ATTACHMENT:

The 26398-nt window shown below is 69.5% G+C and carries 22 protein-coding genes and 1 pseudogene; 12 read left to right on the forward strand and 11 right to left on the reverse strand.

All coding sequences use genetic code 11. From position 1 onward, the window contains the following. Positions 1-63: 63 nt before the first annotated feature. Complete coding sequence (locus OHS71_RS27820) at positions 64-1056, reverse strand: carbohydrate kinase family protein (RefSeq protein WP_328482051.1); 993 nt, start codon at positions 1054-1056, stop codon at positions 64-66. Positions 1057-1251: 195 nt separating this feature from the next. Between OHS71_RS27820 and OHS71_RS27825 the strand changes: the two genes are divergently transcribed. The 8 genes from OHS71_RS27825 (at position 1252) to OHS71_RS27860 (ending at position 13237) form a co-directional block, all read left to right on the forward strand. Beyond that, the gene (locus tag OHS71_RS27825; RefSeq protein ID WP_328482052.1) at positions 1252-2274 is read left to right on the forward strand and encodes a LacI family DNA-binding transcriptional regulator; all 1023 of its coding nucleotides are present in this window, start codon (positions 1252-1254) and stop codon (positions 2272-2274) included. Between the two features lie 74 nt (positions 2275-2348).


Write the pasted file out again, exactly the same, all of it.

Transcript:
The 26398-nt window shown below is 69.5% G+C and carries 22 protein-coding genes and 1 pseudogene; 12 read left to right on the forward strand and 11 right to left on the reverse strand.

All coding sequences use genetic code 11. From position 1 onward, the window contains the following. Positions 1-63: 63 nt before the first annotated feature. Complete coding sequence (locus OHS71_RS27820) at positions 64-1056, reverse strand: carbohydrate kinase family protein (RefSeq protein WP_328482051.1); 993 nt, start codon at positions 1054-1056, stop codon at positions 64-66. Positions 1057-1251: 195 nt separating this feature from the next. Between OHS71_RS27820 and OHS71_RS27825 the strand changes: the two genes are divergently transcribed. The 8 genes from OHS71_RS27825 (at position 1252) to OHS71_RS27860 (ending at position 13237) form a co-directional block, all read left to right on the forward strand. Beyond that, the gene (locus tag OHS71_RS27825; RefSeq protein ID WP_328482052.1) at positions 1252-2274 is read left to right on the forward strand and encodes a LacI family DNA-binding transcriptional regulator; all 1023 of its coding nucleotides are present in this window, start codon (positions 1252-1254) and stop codon (positions 2272-2274) included. Between the two features lie 74 nt (positions 2275-2348).